When the boss says something like “We don’t need editors; we all have spell-check,” you face the uncomfortable realization that the boss is an ignoramus. You are working for someone who (a) doesn’t understand how spell-check functions and what its limitations are, and (b) has no more understanding of what is involved in editing than he does of Akkadian cuneiform.
So you might want to refer him to this article by James Mathewson, the editor in chief at ibm.com, which summarizes a little experiment:
Because editors are often seen as unnecessary, we at IBM conducted a study to demonstrate their value for some of our marketing pages. We took a sample of unedited pages with high traffic from across our various business units and ran them through Dave Harlan, the editing lead for the group that creates a lot of our marketing content. We then ran an A/B test, where we served the unedited versions to a random sample of users and the edited versions to the rest of the users. We then measured engagement (defined as clicks to desired links on the page) on those pages over the course of a month.
The results were astonishing.
The mean difference in engagement was 30 percent across the set of pages. And the standard deviation was one percent–we got a 30 percent improvement on the desired call to action for the pages across the board.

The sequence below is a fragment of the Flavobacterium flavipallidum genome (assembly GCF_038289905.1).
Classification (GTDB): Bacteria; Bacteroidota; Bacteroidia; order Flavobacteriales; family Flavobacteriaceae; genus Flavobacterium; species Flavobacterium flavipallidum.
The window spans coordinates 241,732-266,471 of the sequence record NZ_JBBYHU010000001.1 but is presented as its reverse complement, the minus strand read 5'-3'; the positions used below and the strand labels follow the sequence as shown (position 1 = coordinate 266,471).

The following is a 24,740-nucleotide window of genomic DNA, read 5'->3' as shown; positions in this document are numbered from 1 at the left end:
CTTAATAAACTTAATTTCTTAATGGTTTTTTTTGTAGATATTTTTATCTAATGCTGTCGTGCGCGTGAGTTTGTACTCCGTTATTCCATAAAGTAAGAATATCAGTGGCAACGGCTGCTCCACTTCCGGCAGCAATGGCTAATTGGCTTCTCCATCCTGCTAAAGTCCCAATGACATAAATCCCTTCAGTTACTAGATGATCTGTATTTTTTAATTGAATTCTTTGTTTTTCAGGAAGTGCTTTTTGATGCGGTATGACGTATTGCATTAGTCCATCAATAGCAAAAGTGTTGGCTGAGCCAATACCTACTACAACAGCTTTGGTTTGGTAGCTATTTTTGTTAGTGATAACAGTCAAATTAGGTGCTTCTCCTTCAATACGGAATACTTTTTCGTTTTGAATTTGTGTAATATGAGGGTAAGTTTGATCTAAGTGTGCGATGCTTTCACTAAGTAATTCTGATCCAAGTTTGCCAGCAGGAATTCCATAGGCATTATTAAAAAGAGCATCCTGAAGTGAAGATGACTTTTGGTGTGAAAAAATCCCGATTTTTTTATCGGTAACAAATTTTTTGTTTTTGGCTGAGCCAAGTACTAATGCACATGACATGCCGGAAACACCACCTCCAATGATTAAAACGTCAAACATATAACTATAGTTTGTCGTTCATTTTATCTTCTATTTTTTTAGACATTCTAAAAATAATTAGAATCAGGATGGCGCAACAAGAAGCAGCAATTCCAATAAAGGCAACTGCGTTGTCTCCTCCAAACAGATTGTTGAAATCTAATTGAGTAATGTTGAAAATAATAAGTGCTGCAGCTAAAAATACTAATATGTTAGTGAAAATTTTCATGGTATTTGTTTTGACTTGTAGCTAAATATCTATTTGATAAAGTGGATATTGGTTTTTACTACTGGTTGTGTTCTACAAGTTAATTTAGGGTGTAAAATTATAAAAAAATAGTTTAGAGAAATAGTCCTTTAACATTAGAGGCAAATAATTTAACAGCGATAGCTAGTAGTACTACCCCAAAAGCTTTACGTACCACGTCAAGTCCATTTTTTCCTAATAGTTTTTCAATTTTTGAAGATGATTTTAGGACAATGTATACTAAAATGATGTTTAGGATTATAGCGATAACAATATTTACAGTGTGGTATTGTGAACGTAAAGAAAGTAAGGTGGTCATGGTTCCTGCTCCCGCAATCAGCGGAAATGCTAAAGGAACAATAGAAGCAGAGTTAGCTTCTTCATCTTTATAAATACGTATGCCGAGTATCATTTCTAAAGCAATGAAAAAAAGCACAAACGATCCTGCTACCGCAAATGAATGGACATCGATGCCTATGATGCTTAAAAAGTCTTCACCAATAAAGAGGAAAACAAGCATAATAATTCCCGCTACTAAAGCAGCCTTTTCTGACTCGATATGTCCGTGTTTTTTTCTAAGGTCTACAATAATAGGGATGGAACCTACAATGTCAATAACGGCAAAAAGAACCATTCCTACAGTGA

I’m fairly sure that to achieve such results, Mr. Harlan and his team did more than run the spell-check and fix the commas. They must have done honest-to-God, get-to-the-point, don’t-waste-my-time editing. That means establishing a focus up front, pruning verbiage, clarifying the organization, looking for meaning beneath jargon, and thinking more about the reader’s needs than the writer’s preferences.
Mr. Mathewson is careful not to make extravagant claims. He says that additional studies ought to be conducted to see whether this experiment was a fluke or an indication that editing indeed produces substantial benefits.
I, however, am under no such constraints. Editing, proper editing, adds value. There.
If your boss is interested in having readers pay attention to what you turn out, he might want to think about engaging a couple of editors and getting out of their way.